Youth Voice Project gets kids' perspective on bullying
For the past several days I've taken a deep dive into the world of bullying and cyberbullying at two back-to-back conferences -- the Family Online Safety Institute (FOSI) conference in Washington DC last week and, this week, the International Bullying Prevention Association (IBPA) conference in Nashville.
Even though I was bullied as a child and recently co-wrote the free booklet, A Parents Guide to Cyberbullying I'm certainly no expert, but after listening to expert after expert, I have learned a bit about the nature of bullying and what can be done to prevent it and deal with it once it occurs.
No simple answers
One thing is clear that there are no simple answers or silver bullets. Whether online or in-person, the nature of bullying depends on the people involved, the school and community climate and how others around them respond. And though there are some special aspects of cyberbullying that make it somewhat different, cyberbullying is still bullying and it has much more to do with the relationship between those involved than the particular technology that's being used to carry it out. Experts also report that there is often a nexus between school bullying and cyberbullying. It might start in school and continue online or vice versa but it is often connected and it's highly likely that the people involved in cyberbullying know each other from the physical world.
What youth say works
There are plenty of adult opinions about bullying but, in preparation for their recent book, Youth Voice Project, authors Stan Davis and Charisse Nixon conducted a survey of 13,177 students in 31 schools across 12 states to find out what young people thought about how to both prevent and recover from bullying. One thing they found is that "when a school works to build clear definitions of respectful behavior with meaningful student involvement, most students will uphold and follow those behavioral standards."
In an interview, Stan Davis told me that if you're the kid being mistreated, it doesn't usually work to tell the person bullying you to stop. He cautioned adults to not ask kids to try to change other people's behavior and to remind kids that it's not their fault if they're being bullied. Still, adults can play an essential role. "When adults listened and encouraged and showed it wasn't going to last and it wasn't their fault," he said, "things would often get better." He said there was a wide variance when it came to discipline. In schools that use harsher, more punitive more inconsistent discipline, things tend to get worse. It's better to have clear and consistent and relatively minor -- but certain -- consequences than zero tolerance programs with severe consequences that are inconsistently meted out.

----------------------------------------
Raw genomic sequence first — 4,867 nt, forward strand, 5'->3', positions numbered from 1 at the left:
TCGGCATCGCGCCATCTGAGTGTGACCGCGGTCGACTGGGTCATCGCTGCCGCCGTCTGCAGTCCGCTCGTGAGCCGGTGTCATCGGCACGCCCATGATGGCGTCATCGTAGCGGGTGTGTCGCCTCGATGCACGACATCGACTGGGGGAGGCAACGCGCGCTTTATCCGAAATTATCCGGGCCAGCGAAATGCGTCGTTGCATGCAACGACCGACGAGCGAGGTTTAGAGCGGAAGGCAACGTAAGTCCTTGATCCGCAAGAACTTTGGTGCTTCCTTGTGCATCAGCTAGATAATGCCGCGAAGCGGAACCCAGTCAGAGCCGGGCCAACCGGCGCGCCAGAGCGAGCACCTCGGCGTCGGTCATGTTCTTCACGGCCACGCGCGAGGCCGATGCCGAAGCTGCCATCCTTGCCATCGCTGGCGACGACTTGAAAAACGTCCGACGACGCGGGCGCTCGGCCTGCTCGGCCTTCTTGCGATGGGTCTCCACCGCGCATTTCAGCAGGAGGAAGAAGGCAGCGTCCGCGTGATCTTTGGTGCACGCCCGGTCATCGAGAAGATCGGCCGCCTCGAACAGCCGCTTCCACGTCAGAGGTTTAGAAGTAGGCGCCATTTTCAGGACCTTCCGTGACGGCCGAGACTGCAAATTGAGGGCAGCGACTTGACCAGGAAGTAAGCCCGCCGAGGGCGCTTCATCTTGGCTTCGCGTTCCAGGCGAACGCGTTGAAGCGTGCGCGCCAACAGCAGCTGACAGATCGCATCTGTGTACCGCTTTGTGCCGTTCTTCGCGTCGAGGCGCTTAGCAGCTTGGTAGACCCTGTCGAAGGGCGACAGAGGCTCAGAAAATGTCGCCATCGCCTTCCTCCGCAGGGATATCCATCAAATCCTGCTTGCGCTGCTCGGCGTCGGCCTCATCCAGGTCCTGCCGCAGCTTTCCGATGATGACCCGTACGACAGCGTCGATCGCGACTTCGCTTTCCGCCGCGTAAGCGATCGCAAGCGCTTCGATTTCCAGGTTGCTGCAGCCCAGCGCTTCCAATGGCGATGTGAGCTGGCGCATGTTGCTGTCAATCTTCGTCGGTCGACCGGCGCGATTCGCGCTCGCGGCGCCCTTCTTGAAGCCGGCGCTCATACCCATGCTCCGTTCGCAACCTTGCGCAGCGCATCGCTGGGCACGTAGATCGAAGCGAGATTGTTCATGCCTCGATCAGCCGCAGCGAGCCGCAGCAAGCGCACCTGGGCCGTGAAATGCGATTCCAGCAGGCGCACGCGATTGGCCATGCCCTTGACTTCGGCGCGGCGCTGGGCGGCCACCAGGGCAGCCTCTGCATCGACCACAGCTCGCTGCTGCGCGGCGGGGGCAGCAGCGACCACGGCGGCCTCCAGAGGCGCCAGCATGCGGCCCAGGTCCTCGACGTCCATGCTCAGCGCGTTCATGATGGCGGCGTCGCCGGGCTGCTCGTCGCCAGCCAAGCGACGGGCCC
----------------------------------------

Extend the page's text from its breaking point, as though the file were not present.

The most helpful things, he said, included "inclusion by other kids and encouragement from other kids." He said that "kid after kid wrote us to say 'my friends told me I didn't deserve it and even though they kept doing it, it didn't hurt me as much.'" In other words, even if we can't prevent mean behavior, we can sometimes reduce its impact.
Many of the other speakers talked about resilience. How a community responds to bullying incidents can have a huge impact on how it affects people. Being supportive, reaching out to kids who have been bullied and letting them know that they are not alone can go a long way not only towards healing but towards prevention too by letting the people who bully know that it's not popular or cool to engage in cruel or mean behavior.
Not an epidemic
A number of speakers stressed that bullying and cyberbullying -- while a significant and long-term problem -- is not an epidemic. On a research panel, David Finkelhor, director of the Crimes Against Children Research Center pointed out that there has actually been an overall decline in crimes against children, school violence and bullying over the past decade. At the FOSI conference Justin Patchin, director of the Cyberbullying Research Center, said that cyberbullying is actually less prevalent than physical bullying and, in an interview at the IBPA conference, Elizabeth Englander, director of the Massachusetts Aggression Reduction Center said that, depending on the study and the age of the child, cyberbullying rates range from between 4 percent to about 20 percent. She said that what is sometimes called cyberbullying is often something else -- "they're more related to fighting or quarrels or someone being in a bad mood or many times someone dong something carelessly." She said that many reported incidents turn out to be very minor. "the prevalence of mild things is high, which is sometimes why you see high statistics, but the prevalence of serious problems is not particularly high."
I've reported before that we have a tendency to exaggerate the prevalence of bullying and cyberbulling and I've received criticism from some readers who feel that I am understating the problem. But as I heard over and over again this week, a one-size-fits-all analysis of the problem or the solutions is not helpful. It's nuanced and it depends a great deal on individual factors and group dynamics. But -- based on bullying prevention research by Wesley Perkins and David Craig of Hobart and William Smith Colleges, we know that there is a link between the perception of the problem and the extent of the problem. If students feel that bullying is the "norm," they are more likely to engage in it. But if they learn (as is almost always the case) that the vast majority of kids are not cruel or mean, then they're more likely to follow the norm and less likely to be cruel and mean.
If 15 percent of the kids in your school have bullied others, that's a bad thing. But rather than emphasize the bad, turn the numbers around to report that 85 percent of kids don't bully. That's a number worth emulating and increasing.